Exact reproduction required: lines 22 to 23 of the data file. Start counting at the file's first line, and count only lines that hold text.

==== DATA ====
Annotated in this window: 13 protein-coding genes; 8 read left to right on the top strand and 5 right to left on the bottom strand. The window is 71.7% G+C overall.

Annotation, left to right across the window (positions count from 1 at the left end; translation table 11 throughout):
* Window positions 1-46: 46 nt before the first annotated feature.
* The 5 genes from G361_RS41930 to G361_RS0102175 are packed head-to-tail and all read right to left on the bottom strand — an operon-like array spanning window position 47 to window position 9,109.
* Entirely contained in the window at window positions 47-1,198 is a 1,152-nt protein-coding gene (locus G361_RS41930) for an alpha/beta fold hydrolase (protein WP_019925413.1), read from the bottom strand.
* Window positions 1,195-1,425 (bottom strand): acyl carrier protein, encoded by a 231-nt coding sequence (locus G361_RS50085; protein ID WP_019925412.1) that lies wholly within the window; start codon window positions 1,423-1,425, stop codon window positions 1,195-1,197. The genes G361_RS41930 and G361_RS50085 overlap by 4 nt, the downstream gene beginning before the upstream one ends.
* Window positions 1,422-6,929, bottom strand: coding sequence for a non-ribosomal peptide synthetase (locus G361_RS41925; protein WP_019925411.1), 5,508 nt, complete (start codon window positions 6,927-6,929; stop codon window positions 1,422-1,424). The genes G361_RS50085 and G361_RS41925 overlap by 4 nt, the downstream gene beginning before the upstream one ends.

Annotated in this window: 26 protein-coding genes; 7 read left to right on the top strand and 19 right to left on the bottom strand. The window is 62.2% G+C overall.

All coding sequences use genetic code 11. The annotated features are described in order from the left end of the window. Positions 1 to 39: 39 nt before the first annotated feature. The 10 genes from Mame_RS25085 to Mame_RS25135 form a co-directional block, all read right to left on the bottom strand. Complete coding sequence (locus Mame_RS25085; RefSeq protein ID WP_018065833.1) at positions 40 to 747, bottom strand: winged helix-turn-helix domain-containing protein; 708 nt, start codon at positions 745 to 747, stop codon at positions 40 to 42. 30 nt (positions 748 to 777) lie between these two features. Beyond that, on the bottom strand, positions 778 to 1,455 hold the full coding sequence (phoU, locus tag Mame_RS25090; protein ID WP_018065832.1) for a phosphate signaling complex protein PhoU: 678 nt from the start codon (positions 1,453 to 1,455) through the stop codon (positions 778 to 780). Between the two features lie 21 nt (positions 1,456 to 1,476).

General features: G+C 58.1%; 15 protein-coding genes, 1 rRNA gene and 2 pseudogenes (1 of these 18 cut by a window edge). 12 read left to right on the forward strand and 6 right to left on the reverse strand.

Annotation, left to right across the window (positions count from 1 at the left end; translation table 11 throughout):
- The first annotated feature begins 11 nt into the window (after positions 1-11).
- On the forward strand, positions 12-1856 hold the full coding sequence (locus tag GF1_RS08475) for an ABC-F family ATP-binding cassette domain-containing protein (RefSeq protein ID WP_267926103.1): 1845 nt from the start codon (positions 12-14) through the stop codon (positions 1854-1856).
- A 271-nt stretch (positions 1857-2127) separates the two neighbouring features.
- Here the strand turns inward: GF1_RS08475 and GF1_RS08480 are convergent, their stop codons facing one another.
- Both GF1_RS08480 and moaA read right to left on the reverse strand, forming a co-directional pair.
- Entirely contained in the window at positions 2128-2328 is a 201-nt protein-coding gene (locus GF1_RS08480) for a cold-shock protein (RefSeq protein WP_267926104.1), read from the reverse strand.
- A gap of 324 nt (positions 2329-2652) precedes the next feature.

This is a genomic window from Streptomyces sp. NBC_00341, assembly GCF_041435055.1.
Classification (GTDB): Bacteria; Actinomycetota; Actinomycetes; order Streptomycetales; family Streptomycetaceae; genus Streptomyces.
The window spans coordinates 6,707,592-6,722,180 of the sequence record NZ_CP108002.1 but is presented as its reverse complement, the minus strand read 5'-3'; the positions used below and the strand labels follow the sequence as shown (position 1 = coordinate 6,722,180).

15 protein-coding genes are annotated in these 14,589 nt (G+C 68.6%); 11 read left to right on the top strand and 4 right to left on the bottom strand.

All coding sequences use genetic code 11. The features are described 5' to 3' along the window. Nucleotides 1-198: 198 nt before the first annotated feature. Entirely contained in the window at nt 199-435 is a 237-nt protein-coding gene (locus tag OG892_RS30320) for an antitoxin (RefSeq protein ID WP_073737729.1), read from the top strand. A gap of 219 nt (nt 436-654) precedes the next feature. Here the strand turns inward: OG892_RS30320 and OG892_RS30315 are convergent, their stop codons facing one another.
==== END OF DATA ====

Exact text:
15 protein-coding genes are annotated in these 14,589 nt (G+C 68.6%); 11 read left to right on the top strand and 4 right to left on the bottom strand.

All coding sequences use genetic code 11. The features are described 5' to 3' along the window. Nucleotides 1-198: 198 nt before the first annotated feature. Entirely contained in the window at nt 199-435 is a 237-nt protein-coding gene (locus tag OG892_RS30320) for an antitoxin (RefSeq protein ID WP_073737729.1), read from the top strand. A gap of 219 nt (nt 436-654) precedes the next feature. Here the strand turns inward: OG892_RS30320 and OG892_RS30315 are convergent, their stop codons facing one another.